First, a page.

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Digital product passports – a tool for sustainable growth

The EU will boost the circular economy by setting requirements for digital product information in the coming years. Digital product passports (DPPs) will bring together data on the sustainability, composition and raw material content of products. This will open up opportunities for companies to develop business and services based on product information.


Katri Korhonen

Specialist, Competitiveness through data

Jenna Kiljunen

Specialist (on extended leave), Communications and Public Affairs


The economy constantly needs new and smarter approaches and tools to steer our consumption in a more sustainable direction. The EU is also driving the transition to a circular economy through a wide range of regulations. In the future, almost all products entering the EU market will be required by law to have a DPP. 

Sitra has been supporting companies through the upcoming change by funding DPP experiments and the lessons learned have now been compiled in a working paper. According to this, Europe can learn a lot from the Finnish pilot projects in developing DPP solutions. 

The working paper presents the results of four Finnish pilot projects to support future EU regulation and the development of new business models.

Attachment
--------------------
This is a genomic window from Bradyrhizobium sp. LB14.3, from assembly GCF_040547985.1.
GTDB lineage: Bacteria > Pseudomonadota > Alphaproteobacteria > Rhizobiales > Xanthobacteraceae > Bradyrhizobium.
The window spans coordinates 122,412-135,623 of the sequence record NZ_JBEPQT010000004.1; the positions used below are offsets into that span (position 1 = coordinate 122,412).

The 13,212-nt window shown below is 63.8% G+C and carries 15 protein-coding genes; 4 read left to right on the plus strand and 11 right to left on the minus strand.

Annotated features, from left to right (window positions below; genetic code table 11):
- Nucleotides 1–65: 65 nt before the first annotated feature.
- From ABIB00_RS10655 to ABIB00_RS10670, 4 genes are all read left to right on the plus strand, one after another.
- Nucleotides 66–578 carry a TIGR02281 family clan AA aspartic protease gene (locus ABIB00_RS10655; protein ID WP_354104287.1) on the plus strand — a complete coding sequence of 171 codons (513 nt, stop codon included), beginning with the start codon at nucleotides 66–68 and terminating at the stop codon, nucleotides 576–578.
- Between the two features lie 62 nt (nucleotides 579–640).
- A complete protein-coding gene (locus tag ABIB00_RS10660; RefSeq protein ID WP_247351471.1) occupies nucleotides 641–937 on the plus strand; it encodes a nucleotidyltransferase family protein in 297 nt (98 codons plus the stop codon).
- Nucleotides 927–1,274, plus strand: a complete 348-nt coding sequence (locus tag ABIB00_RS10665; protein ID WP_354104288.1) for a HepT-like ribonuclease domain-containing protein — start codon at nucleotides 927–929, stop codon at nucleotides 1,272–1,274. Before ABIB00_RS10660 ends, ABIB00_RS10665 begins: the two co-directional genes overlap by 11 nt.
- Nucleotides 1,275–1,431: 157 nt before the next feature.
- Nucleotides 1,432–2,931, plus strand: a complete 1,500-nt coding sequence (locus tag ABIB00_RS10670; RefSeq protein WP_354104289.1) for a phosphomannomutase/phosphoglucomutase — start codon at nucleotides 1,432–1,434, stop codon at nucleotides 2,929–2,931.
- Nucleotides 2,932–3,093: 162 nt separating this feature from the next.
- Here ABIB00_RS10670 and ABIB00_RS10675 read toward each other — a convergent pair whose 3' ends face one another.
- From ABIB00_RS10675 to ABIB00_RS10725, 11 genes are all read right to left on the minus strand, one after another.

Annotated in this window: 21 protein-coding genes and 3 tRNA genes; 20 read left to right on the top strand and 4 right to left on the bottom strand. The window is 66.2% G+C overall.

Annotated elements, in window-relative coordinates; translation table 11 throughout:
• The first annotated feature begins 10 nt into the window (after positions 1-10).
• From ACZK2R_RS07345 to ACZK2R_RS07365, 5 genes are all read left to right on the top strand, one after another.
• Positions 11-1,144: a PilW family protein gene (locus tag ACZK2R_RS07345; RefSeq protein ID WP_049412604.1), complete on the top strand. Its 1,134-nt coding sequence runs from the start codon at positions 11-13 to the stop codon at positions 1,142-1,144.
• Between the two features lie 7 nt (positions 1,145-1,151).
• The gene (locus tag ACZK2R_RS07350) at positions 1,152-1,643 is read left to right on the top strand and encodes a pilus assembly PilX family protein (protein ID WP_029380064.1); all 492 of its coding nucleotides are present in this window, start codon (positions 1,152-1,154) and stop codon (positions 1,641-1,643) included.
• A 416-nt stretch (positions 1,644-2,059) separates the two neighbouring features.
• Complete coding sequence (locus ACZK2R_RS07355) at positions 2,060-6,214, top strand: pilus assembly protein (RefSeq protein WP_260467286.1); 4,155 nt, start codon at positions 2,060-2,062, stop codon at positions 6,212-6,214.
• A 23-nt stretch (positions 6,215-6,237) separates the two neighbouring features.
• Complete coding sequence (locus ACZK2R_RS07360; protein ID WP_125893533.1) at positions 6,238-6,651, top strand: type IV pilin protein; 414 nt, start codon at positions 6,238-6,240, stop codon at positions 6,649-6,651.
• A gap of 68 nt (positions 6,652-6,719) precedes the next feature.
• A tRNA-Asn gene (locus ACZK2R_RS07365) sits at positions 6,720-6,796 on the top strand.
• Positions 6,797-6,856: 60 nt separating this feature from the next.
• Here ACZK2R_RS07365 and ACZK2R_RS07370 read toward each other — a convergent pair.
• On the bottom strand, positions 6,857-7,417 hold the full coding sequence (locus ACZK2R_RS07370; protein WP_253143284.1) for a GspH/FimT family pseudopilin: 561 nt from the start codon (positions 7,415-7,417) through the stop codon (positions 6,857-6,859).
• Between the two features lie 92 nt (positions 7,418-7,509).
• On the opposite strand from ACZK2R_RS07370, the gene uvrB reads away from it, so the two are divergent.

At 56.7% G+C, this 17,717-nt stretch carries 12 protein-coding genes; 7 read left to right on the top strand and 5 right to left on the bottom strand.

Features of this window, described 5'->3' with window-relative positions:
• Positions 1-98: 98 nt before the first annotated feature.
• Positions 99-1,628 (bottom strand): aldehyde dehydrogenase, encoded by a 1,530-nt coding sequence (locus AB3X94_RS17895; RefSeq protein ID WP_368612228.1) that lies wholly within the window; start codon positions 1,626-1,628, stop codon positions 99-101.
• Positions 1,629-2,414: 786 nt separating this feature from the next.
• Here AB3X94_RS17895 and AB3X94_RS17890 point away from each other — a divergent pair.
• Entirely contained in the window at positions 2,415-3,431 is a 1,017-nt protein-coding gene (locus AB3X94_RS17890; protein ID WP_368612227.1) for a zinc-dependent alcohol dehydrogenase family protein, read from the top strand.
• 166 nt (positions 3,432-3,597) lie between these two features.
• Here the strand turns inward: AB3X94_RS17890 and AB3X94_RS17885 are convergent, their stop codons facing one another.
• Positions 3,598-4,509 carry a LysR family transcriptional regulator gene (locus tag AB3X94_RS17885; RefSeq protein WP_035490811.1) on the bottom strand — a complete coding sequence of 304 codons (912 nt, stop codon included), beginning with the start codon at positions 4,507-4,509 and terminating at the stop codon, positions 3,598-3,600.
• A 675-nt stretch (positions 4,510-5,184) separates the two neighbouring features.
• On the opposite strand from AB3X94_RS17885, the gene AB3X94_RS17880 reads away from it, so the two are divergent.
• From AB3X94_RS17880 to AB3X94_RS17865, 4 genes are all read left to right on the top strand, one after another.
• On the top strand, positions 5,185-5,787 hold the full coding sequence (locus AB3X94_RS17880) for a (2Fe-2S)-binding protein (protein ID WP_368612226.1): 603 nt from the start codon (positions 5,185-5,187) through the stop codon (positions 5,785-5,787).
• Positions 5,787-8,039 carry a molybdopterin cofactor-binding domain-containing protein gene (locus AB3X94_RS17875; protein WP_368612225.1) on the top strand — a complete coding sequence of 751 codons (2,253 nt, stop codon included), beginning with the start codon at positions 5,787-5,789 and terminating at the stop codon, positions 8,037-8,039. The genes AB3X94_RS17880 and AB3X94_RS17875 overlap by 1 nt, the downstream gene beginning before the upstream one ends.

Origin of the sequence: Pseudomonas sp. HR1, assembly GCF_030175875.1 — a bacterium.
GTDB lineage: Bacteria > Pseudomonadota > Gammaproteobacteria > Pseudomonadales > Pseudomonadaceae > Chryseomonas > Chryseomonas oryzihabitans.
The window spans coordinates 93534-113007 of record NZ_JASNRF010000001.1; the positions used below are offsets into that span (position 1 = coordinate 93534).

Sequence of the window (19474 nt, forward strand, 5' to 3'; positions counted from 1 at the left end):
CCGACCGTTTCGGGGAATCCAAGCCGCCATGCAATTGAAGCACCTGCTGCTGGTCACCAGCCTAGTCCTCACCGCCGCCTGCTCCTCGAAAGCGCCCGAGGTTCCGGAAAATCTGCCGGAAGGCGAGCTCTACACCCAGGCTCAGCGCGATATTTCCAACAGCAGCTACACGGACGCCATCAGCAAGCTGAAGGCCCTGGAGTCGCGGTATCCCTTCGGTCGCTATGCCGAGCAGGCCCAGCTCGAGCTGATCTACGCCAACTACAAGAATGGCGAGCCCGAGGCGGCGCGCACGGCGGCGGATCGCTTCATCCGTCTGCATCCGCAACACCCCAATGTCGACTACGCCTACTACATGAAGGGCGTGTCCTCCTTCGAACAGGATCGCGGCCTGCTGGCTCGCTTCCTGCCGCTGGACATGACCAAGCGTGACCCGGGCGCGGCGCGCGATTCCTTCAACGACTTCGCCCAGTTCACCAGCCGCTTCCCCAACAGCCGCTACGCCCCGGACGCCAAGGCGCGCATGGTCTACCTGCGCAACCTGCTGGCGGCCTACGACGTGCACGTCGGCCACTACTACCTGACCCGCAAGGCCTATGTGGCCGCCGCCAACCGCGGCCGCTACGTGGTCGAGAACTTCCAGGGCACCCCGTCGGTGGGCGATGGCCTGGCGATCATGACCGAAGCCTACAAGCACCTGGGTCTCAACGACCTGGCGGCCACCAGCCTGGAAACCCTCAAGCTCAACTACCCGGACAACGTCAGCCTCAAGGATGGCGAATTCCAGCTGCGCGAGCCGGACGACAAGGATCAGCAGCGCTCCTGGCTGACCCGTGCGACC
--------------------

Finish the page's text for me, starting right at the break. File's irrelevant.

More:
What is a Digital Product Passport?

The DPP is an EU technology concept that compiles product data from the entire manufacturing and production chain. This includes information on raw materials, product safety, use and recyclability.  

In practice, DPPs are the so-called digital version of a physical object. DPPs provide accurate and reliable information about a product throughout its manufacturing and distribution history.  

Supply chain transparency aims to promote sustainable design and production, enable the transition to a circular economy, create new business opportunities for companies and help consumers make sustainable choices. 

Data drives growth in textile repair products and services 

Finnish outdoor clothing manufacturer Halti’s pilot project aimed to understand the digital capabilities required to implement a DPP from the perspective of a textile company and the financial investment required. 

In another experiment, Struggle Creative explored the use of blockchain technology as the basis for a decentralised infrastructure for DPPs in the textile industry.  

The textile sector is under constant scrutiny for its significant emissions and the DPP for the sector is part of the EU’s 2030 vision for sustainable and circular textiles. The aim is that all textile products sold in the EU should be durable, repairable and recyclable into new raw materials.  

DPPs can encourage textile recycling and the emergence of new circular economy business models, such as repair services and products. The challenge is how consumers can easily compare the DPPs of different products and manufacturers, and how all the data can be organised in a functional way in a complex supply chain, during the use of garments and when consumers discard them. 

Visibility of transport emissions from food and steel products